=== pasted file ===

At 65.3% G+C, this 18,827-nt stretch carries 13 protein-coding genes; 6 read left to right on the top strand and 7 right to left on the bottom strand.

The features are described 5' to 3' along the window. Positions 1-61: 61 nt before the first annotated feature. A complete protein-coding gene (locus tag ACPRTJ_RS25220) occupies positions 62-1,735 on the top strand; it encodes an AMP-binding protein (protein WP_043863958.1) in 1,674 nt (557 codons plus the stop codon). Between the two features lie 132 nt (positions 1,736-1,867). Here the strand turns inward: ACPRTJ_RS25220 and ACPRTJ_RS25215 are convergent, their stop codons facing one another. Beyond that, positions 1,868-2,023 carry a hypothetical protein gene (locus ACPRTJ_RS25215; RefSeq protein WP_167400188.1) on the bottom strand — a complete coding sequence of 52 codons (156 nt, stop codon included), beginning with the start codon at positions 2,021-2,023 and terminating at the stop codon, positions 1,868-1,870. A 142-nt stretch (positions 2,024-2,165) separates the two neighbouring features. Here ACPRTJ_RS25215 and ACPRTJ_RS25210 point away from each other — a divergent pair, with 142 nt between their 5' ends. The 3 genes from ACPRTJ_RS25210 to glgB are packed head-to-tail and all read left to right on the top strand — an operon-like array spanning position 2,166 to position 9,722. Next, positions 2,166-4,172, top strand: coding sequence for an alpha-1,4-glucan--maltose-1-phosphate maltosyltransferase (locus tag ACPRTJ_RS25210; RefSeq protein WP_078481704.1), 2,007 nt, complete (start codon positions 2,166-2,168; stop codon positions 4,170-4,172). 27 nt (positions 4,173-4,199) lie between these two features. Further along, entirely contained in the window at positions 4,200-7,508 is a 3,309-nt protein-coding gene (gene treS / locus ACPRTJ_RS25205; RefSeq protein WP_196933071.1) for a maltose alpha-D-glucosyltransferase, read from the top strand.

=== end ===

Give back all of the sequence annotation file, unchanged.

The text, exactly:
At 65.3% G+C, this 18,827-nt stretch carries 13 protein-coding genes; 6 read left to right on the top strand and 7 right to left on the bottom strand.

The features are described 5' to 3' along the window. Positions 1-61: 61 nt before the first annotated feature. A complete protein-coding gene (locus tag ACPRTJ_RS25220) occupies positions 62-1,735 on the top strand; it encodes an AMP-binding protein (protein WP_043863958.1) in 1,674 nt (557 codons plus the stop codon). Between the two features lie 132 nt (positions 1,736-1,867). Here the strand turns inward: ACPRTJ_RS25220 and ACPRTJ_RS25215 are convergent, their stop codons facing one another. Beyond that, positions 1,868-2,023 carry a hypothetical protein gene (locus ACPRTJ_RS25215; RefSeq protein WP_167400188.1) on the bottom strand — a complete coding sequence of 52 codons (156 nt, stop codon included), beginning with the start codon at positions 2,021-2,023 and terminating at the stop codon, positions 1,868-1,870. A 142-nt stretch (positions 2,024-2,165) separates the two neighbouring features. Here ACPRTJ_RS25215 and ACPRTJ_RS25210 point away from each other — a divergent pair, with 142 nt between their 5' ends. The 3 genes from ACPRTJ_RS25210 to glgB are packed head-to-tail and all read left to right on the top strand — an operon-like array spanning position 2,166 to position 9,722. Next, positions 2,166-4,172, top strand: coding sequence for an alpha-1,4-glucan--maltose-1-phosphate maltosyltransferase (locus tag ACPRTJ_RS25210; RefSeq protein WP_078481704.1), 2,007 nt, complete (start codon positions 2,166-2,168; stop codon positions 4,170-4,172). 27 nt (positions 4,173-4,199) lie between these two features. Further along, entirely contained in the window at positions 4,200-7,508 is a 3,309-nt protein-coding gene (gene treS / locus ACPRTJ_RS25205; RefSeq protein WP_196933071.1) for a maltose alpha-D-glucosyltransferase, read from the top strand.